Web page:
TBY talks to Erdem Başçı, Governor of the Central Bank of Turkey (CBRT), on responding to Fed tapering concerns, curbing loan growth to more sustainable levels, and the inflation expectation.

Erdem Başçı
Born in 1966, Erdem Başçı obtained his PhD in Economics from Bilkent University in 1995, and between 1995 and 2003 worked as an assistant professor. He also lectured at the University of York as an honorary visiting fellow in 1999, and his academic papers have been published in the Oxford Economic Papers, the Journal of Banking and Finance, the Journal of Economic Dynamics and Control, and the Journal of Mathematical Economics. Having served as Deputy Governor of the Central Bank of the Republic of Turkey since October 9, 2003, he was appointed Governor on April 19, 2011.

What will be the focus of monetary policy in 2014?

The main objective of the Central Bank of Turkey (CBRT) is to achieve price stability. The CBRT is closely monitoring the recent deterioration in the inflation outlook and expectations. It is envisaged that factors adversely affecting inflation will keep inflation indicators considerably above the 5% target for some time. Against this background, the CBRT has underlined that it would not tolerate any deterioration in price stability in the medium term. To this end, it opted for strong and front-loaded monetary tightening at the interim meeting of January 28, 2014 to prevent deterioration in the inflation expectation and pricing behavior. A tight monetary policy stance will be sustained until there is a significant improvement in the inflation outlook, while the liquidity policy may be tightened further if deemed necessary.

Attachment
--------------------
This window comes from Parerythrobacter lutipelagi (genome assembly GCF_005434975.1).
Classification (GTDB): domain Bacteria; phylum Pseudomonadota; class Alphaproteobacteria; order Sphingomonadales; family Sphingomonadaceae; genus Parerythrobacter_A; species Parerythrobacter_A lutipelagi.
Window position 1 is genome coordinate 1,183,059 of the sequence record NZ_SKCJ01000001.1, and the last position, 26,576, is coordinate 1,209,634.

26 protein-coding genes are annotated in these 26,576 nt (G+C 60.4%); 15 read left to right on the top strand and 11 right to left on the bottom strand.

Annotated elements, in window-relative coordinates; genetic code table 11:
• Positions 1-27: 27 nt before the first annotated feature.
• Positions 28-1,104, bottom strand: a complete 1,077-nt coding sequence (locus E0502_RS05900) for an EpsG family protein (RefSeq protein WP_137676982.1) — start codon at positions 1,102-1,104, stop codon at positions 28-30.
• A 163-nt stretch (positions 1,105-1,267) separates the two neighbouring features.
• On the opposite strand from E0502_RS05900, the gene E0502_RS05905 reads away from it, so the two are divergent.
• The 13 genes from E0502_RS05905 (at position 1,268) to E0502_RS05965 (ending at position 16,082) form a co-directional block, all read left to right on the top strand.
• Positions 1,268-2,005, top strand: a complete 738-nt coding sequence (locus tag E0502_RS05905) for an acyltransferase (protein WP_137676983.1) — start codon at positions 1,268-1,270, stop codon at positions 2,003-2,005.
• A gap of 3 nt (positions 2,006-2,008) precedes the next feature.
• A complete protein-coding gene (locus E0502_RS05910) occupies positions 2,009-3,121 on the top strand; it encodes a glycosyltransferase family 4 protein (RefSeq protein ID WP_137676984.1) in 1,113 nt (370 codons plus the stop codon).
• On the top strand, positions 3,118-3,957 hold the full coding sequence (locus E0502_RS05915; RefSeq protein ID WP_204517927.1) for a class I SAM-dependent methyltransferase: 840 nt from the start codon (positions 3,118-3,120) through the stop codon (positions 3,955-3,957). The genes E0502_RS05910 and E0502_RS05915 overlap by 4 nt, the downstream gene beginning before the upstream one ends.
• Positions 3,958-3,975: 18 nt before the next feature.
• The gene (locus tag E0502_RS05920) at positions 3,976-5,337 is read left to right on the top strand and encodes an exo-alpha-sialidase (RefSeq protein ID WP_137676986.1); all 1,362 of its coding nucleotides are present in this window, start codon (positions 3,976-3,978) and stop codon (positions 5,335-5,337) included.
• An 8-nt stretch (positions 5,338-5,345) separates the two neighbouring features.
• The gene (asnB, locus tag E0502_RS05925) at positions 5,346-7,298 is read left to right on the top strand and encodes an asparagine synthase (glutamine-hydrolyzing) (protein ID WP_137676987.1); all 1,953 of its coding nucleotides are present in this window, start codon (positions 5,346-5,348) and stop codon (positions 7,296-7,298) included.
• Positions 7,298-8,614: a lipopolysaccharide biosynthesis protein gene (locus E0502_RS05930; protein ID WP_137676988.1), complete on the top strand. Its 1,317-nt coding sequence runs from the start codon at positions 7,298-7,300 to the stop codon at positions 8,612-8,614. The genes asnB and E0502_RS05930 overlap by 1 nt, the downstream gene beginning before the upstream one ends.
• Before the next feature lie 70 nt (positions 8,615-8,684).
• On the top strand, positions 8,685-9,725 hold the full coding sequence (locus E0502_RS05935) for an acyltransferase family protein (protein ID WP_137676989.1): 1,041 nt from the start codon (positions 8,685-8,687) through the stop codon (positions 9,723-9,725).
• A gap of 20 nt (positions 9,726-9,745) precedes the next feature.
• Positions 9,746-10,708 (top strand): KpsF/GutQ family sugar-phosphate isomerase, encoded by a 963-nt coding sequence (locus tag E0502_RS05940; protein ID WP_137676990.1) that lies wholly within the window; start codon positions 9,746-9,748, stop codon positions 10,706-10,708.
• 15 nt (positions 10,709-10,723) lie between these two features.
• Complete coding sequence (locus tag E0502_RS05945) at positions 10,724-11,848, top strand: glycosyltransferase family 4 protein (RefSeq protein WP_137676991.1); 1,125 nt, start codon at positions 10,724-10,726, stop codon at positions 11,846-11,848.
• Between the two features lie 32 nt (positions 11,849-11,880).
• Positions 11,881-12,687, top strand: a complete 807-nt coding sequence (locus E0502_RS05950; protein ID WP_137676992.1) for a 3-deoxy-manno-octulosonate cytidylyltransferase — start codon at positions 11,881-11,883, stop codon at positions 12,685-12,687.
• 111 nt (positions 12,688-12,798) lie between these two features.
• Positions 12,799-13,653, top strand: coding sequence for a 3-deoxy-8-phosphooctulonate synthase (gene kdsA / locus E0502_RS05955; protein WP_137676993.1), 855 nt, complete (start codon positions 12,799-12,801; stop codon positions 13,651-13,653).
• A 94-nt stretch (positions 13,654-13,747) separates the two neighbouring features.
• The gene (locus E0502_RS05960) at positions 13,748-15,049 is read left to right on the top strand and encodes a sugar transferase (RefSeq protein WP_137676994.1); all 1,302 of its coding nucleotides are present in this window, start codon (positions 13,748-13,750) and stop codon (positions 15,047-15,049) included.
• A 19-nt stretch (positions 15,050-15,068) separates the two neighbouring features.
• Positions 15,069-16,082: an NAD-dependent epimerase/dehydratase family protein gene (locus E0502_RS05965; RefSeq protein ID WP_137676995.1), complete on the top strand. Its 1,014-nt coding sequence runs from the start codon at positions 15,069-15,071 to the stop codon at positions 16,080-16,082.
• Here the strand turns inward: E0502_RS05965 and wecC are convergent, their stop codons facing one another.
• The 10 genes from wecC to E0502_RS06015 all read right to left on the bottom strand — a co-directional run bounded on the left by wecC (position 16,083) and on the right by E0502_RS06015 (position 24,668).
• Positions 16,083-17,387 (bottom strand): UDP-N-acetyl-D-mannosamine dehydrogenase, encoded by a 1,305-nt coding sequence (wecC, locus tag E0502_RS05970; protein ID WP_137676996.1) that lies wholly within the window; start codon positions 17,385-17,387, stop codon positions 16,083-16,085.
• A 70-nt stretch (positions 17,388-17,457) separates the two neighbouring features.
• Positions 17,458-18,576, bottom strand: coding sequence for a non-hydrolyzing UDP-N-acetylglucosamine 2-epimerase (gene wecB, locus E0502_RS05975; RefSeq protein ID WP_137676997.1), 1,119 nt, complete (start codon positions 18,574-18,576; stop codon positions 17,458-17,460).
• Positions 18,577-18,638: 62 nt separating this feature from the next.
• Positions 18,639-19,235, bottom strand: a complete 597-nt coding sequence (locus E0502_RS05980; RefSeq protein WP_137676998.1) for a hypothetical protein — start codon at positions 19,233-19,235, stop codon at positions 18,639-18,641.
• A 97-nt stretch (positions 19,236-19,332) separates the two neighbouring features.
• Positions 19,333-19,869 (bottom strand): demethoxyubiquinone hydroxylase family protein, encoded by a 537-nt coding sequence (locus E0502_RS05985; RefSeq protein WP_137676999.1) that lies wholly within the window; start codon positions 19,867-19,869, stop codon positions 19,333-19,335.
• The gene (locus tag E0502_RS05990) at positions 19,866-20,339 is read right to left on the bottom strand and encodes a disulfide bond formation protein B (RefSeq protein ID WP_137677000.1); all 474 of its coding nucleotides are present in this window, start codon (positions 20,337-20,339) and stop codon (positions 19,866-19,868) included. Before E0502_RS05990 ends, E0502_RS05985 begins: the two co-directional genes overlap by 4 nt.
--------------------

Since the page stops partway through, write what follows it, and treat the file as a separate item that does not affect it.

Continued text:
How will the US Fed's decision to taper its quantitative easing program by $10 billion per month affect Turkey's economy, and how will the CBRT respond in 2014?

Capital flows into emerging economies remained weak in 4Q2013. The Fed's announcement that it would maintain its exit strategy from quantitative easing was influential in this development and outflows continued, particularly for portfolio investment. Since most of the re-pricing in financial assets was done in the early days of the announcement of the exit strategy, price movements were more limited during the initial implementation. Although this development shows that uncertainty over global monetary policies has partially faded, ongoing risks to the pace of global economic recovery in the upcoming period feed into uncertainty about the quantitative easing exit process and other monetary policy components, such as forward guidance. Following the domestic developments of 4Q2013, Turkey has slightly diverged from other similar economies. In this period, compared to economies with similar economic conditions, Turkey's exchange rate depreciated more against the US dollar and its relative risk premium indicators increased. In response, the CBRT implemented strong monetary tightening to contain the negative impact of these developments on inflation and macroeconomic stability. Tightening monetary policy under current circumstances will not only contribute to price stability, but also support macroeconomic stability through a reduction in exchange rate uncertainty and risk perceptions. The CBRT is aiming to contain the volatility led by capital flows on the domestic economy. One of its specific objectives in 2014 is to decrease volatility in domestic markets. Increasing the predictability of monetary policy would be helpful amid weakening capital inflows.

How can Turkey reduce its vulnerability to the withdrawal of foreign capital?

Various instruments have been devised and used in response to a changing global and domestic economic conjecture. These instruments include the asymmetric use of the interest rate corridor, the reserve option mechanism developed by the CBRT, and other lira and FX liquidity management tools. Turkey's high current account deficit (CAD) makes its economy particularly sensitive to cross-border capital flow volatility. Therefore, one of the crucial aspects of the CBRT's new monetary policy framework has been a reduction in the cyclical component of the CAD, and hence mitigation of the accumulation of macro financial risks that would arise in case of a sudden stop in capital inflows. This policy naturally complements other structural policies that would reduce the CAD in the medium term. Therefore, macro-prudential policies by the CBRT and the Banking Regulation and Supervision Agency (BRSA) must be seen in the context of reducing the sensitivity of the Turkish economy to capital flows that may be prone to excessive volatility arising from purely external monetary and financial conditions.